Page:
Grip: Win & Win standard plastic grip, unmodified. “This grip is no longer standard on its bows. I’m not sure which bow it came off; I suspect the early CXT. I shoot this particular grip because it is really low and I can push through the thumb and feel the bone for an attacking shot and good feedback.”
Clicker: Beiter. “Another product that I have used for a long time, in this case more than 20 years. I couldn’t use anything else. The plastic shoulder eliminates any feelings from the machining groves in points so I am able to feel smooth during the expansion through the clicker to execution. Anything else is too sensitive and I would be able to feel through my string fingers causing twitching. It is a straight clicker so my arrows need to be on the short side to avoid any downward pressure on the point which can cause the arrow to jump.”
String: Greg Hill, Fast Flight Plus, 18 strand in dark purple. “Greg Hill has made my strings for about 15 years. I am very lucky to have such a great string maker, the loops lie flat without wanting twist at the V, this is very important to me. I like to do my own centre serving, with Angel Majesty. I use the same material to make my nockpoint which is basically the start and end of a serving. I also make a ‘Bettles Buffer’ by winding 2mm wide masking underneath the nock position, I had huge problems in 2018 of my fingers sliding up the string and pinching the arrow, no idea why to this day, but Sarah had the bright idea of making this buffer to butt the leather of my tab against to prevent any slippage.”
Tab: Win & Win EZR large tab. “The loop where the little finger hook attaches is cut off and without a platform. I use a large because my top finger misses the leather altogether on smaller sizes – I must position it differently to most people – and it only just gets enough protection from the large tab, but this means that I have to trim the leather to length and cut off quite a lot of leather from below my bottom finger position.”
Arrows: Easton X10, 650 spine; KSL Jet 6 1¾in vanes, steel 110gn points; Beiter pin over nocks without the pin. “The way the concave fletching fits the convex arrow makes sense to me. Two convex surfaces does not make sense to me and annoyed me for years, so when K&K launched this product in 2017, I was so happy. I previously used traditional spin wings, but I was having to refletch the whole set every week. Now it’s a monthly affair, saving me a lot of time.”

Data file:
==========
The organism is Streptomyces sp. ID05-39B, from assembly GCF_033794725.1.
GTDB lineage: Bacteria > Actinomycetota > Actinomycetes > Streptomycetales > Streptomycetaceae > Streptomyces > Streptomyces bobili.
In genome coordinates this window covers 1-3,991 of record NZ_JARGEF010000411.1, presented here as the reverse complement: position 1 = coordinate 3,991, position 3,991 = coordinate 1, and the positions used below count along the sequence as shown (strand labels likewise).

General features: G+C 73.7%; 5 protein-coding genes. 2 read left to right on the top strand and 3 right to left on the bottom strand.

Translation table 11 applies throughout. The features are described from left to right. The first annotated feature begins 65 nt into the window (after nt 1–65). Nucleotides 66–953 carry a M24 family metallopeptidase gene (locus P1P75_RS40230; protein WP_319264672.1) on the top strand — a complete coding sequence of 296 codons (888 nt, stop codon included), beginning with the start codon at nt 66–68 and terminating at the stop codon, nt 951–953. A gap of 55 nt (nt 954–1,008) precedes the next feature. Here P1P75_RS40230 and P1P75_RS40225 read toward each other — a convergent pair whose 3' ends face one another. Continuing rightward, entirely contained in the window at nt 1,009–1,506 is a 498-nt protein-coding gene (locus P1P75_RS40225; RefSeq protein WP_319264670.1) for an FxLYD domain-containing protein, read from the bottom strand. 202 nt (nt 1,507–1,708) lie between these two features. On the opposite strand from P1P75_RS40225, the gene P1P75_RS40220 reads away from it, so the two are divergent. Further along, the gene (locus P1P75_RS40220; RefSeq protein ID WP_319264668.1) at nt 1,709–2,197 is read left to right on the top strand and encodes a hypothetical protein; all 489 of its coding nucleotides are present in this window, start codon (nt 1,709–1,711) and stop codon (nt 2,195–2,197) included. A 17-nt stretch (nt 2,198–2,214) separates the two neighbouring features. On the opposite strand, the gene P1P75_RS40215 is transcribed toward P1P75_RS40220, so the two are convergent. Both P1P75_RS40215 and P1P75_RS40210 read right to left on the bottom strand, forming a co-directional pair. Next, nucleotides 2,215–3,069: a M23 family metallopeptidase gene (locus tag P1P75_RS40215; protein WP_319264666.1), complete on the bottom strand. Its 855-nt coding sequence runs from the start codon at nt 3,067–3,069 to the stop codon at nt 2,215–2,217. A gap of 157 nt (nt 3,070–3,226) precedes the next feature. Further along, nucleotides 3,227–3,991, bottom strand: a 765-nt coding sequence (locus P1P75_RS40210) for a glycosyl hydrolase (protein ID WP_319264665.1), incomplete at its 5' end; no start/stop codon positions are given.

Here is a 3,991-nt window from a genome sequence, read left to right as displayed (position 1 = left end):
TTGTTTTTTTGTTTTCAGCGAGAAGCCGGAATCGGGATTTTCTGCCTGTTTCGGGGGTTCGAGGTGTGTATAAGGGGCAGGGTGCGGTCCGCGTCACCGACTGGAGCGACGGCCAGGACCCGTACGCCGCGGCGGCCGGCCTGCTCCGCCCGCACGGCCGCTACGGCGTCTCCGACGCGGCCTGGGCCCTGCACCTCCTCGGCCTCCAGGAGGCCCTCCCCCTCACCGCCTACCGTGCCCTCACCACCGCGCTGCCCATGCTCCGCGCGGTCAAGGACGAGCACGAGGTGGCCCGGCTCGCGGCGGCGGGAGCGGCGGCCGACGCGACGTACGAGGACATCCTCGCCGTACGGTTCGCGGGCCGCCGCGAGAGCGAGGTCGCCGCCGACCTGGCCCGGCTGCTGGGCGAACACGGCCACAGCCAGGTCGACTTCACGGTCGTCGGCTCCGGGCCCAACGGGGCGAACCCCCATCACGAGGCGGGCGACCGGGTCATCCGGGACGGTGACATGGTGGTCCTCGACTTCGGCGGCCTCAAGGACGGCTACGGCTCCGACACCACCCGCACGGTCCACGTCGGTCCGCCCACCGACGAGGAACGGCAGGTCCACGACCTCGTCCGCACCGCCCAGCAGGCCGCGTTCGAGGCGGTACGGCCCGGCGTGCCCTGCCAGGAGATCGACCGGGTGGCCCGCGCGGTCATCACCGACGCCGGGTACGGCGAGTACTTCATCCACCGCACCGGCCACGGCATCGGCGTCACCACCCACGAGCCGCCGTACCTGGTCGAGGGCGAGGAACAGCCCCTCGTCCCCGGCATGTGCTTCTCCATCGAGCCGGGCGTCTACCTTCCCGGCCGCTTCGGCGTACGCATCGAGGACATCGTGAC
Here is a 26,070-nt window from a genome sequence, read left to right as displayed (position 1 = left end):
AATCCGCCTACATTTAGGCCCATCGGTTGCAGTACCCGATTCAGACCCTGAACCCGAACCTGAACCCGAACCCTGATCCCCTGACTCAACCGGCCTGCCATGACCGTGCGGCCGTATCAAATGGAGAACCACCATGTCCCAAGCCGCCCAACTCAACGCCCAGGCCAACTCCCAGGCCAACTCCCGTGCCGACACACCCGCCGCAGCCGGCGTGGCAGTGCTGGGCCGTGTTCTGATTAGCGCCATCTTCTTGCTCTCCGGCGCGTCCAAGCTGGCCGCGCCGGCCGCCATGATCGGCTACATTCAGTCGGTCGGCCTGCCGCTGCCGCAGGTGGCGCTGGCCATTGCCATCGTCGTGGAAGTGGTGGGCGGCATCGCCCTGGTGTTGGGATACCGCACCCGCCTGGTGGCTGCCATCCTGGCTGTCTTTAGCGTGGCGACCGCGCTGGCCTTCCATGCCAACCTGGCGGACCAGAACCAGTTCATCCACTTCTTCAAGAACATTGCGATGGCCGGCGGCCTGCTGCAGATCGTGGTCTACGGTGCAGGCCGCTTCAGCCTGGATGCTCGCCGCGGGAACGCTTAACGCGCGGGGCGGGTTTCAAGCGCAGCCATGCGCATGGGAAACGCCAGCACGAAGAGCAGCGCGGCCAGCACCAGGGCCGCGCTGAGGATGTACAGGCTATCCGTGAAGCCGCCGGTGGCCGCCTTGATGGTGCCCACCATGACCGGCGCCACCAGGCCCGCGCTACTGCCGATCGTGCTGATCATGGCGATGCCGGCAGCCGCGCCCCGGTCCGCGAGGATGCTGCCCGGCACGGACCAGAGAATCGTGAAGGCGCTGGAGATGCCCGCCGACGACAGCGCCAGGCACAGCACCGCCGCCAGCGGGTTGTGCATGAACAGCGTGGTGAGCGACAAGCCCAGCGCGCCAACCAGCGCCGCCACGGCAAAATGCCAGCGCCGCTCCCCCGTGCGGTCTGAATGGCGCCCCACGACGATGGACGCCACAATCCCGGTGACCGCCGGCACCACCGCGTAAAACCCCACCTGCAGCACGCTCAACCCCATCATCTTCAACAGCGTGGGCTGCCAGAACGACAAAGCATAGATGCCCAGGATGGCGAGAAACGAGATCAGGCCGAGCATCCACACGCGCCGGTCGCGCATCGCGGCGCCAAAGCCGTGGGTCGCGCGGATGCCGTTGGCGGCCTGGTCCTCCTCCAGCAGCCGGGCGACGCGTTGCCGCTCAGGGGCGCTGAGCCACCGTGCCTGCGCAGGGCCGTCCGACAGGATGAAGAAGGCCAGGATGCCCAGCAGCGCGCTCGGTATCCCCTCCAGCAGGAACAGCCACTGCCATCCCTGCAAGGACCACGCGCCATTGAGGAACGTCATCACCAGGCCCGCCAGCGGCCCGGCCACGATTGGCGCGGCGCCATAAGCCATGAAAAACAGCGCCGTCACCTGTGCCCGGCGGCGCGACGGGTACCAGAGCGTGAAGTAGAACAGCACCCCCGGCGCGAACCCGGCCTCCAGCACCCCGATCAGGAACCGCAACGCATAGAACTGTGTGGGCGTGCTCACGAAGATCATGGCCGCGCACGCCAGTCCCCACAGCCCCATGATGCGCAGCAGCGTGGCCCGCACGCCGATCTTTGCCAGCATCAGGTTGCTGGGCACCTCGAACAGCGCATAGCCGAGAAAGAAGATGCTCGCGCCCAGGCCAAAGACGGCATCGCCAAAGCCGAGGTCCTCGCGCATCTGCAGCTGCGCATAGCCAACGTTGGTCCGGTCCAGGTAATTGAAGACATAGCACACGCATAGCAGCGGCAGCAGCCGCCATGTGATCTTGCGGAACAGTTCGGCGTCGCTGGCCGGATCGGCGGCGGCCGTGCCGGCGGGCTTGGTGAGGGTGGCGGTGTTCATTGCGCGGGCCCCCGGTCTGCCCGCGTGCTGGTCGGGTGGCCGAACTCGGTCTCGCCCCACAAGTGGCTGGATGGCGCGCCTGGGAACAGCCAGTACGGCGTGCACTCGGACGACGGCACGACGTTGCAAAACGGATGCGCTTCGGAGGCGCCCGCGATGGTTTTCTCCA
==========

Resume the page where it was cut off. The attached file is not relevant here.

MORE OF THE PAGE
“I prefer the feel of steel through the clicker, I believe that tungsten points were brought out to stop arrows breaking in straw targets, which isn’t a problem now that foam targets are standard, although no one talks about the environmental aspect (microplastics) of foam targets and waterproof target faces, so the target material needs to change to something more environmentally friendly.”
“I had to make lots of changes when I started shooting again last August after 3 months of rehabilitation from my front shoulder problem, which was non-specific pain and inflammation all around the shoulder, I couldn’t move it in any direction away from down by my side and it couldn’t take any weight, similar perhaps to frozen shoulder.
When I started back shooting at 30 arrows twice a week, I had a 25” Doinker Advance long rod with no extender, v-bar etc, and poundage about 34lbs. I weighed every part of the bow and every 2 weeks or so I added another 40-60 grams, by the addition of a bolt as an extender, a v-bar, a weight on the long rod, etc. at the same time I built up the poundage and the arrow volume carefully monitoring the increases to ensure a gradual increase in load. I had to do a sharp increase in bow weight before the national tour final last year, so I made up for this with a plateau after it for about a month, before I continued the progressions. Eventually by December/January I was back up to a competitive set up and was able to do my nock tuning and arrow selection for Tokyo before the birth of Emily.
Also, my quiver is very special to me, made by the talented Les Newsome for London. It has the Olympic rings down and Pride the lion etched into it and painted. “
Riser: Hoyt Formula XI. “I’ve been trying the Xceed, but for me the Formula XI feels a lot smoother to draw, especially the last bit to pull through the clicker, so that’s what I’ll be sticking with.”
Limbs: Hoyt Velos; 46lb in medium, 43lb on the fingers. “The Velos limbs are really smooth to shoot but also fast, and the Formula version seems to stack less than the ILF version for me.”
Sight: Axcel Achieve XP with a Shrewd Flex recurve scope and Clear Targets lens – green halo for target and orange halo for field. “The Shrewd scope lets me see much more of the target, which helps me relax and not over-aim. I shoot the Clear Targets lens with a halo because I don’t get on with dots. With a halo, I can focus all my attention on the spot where I’m aiming. It also gives me a second reference to subconsciously line the circle up with the target face. I have two different size halos I can switch between depending on distance, face size, need to aim off and so on.”
Button: Wifler Industries MP One Pro (purple, blue and silver). “I really love this button. It’s so easy to use and I like the idea of magnets rather than springs. It doesn’t wear down my arrows at all but also doesn’t get worn down itself, so I don’t have to keep replacing anything on it.”